There’s an inspiring life story at the heart of the poems in Mi Sook Park Westman’s book, 40+ Love.
Born and raised in Seoul, Korea, Westman studied English, moved to Sweden where she earned an economics degree and began a career with IKEA where she has worked for 18 years. Along the way, there has been heartache and turmoil: marriage, children, divorce.
In her poetry, Westman seems to be grappling with feelings of abandonment, loss and rejection that began with a frightening occurrence from her childhood that haunts her: “When I was a little girl, / My father abandoned my mom / And his four daughters… We lived in a shelter and I was just 7 years old…”
Flash-forward three decades and Westman’s world crumbles again: “”Life was not as it looked like / Her love found another love and she became all alone with her children / She didn’t know what she wanted in her life any longer /… She was by herself and she was walking on the moon.” There’s a profound sense of loneliness and isolation in that final image of being alone in a lunar landscape.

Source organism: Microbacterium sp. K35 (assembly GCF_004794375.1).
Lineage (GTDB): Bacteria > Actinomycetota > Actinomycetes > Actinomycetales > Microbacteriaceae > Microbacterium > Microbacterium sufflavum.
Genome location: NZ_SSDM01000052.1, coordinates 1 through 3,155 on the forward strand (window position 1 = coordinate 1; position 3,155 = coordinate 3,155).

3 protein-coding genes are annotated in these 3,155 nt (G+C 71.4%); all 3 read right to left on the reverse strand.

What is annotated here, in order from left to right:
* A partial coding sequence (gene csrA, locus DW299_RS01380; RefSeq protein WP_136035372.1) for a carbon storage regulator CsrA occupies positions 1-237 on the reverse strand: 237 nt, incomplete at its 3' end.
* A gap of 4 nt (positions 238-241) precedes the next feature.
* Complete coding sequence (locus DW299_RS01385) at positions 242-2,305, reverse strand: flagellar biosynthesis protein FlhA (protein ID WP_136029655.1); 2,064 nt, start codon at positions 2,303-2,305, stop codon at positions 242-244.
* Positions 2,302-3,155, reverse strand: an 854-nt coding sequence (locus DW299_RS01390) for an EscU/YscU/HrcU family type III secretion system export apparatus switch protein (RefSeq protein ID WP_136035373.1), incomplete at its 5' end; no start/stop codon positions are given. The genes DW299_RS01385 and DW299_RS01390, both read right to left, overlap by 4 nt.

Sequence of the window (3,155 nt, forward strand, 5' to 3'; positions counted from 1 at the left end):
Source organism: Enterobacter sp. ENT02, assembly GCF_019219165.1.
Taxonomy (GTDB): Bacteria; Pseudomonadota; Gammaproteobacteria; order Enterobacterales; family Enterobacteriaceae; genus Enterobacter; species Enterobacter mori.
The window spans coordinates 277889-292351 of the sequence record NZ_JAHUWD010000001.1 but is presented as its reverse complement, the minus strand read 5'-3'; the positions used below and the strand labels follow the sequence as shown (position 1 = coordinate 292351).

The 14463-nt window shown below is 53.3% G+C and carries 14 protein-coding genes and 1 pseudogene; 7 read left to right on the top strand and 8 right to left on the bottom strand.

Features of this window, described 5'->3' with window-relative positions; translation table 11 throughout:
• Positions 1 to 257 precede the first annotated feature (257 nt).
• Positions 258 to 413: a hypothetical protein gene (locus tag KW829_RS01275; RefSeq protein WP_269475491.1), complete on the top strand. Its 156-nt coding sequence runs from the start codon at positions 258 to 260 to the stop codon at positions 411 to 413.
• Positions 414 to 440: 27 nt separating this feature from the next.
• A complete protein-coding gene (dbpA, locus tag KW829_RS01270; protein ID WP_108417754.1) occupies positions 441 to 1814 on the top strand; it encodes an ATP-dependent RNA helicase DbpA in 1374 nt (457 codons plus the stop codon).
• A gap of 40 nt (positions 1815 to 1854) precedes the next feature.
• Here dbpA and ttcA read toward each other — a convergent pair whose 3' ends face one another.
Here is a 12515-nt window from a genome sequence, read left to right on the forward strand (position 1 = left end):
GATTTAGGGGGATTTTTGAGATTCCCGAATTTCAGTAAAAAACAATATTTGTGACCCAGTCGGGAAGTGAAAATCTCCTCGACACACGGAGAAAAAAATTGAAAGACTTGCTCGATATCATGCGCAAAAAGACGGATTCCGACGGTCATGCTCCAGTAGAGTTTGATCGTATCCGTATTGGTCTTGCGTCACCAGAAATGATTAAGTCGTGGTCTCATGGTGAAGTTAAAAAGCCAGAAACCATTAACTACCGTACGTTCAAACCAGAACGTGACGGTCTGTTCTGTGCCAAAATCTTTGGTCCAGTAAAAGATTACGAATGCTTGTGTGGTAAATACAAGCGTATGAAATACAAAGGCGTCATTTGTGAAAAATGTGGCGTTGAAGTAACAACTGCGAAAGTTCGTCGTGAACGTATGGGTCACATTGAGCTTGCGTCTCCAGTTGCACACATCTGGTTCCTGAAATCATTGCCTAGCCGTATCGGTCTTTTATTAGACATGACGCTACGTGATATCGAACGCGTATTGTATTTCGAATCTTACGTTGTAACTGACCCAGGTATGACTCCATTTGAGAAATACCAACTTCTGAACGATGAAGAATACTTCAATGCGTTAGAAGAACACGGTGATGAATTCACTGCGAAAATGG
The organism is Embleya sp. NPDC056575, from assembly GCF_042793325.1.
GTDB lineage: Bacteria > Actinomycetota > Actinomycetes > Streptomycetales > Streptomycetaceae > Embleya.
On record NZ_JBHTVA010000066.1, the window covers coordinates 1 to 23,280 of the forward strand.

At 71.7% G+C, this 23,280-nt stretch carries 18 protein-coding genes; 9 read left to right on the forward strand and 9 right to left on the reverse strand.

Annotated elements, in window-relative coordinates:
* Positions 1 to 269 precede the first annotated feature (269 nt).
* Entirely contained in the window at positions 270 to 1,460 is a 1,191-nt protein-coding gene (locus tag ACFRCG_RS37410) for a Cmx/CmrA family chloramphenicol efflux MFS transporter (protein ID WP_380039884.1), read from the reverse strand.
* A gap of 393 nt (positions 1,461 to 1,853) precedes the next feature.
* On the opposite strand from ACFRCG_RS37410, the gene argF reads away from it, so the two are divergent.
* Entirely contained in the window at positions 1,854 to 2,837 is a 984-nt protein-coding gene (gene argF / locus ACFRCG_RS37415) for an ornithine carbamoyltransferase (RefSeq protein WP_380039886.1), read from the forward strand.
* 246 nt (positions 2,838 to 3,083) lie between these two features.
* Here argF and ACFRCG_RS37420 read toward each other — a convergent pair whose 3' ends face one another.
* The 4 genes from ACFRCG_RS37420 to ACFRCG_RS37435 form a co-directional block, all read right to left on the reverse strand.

Despite the poignancy of Westman’s story, there are two serious problems with the writing. First, she relies far too much on telling rather than showing readers what she is writing about. In one poem she notes, “We had some talks and enjoyed meals and we looked around the crowds. / Interesting people.” Readers need to hear that talk, taste that meal and see, vividly, those crowds. Secondly, she delivers a profusion of cliches that render the poems banal and trivial, and some lines are completely indecipherable: “Your ribs are authentic with one is on duty in other place.”
Westman obviously has a powerful story to convey, but she needs to work much harder at getting the grit of the lived experience into her writing before producing a book that readers can appreciate.
Also available as an ebook.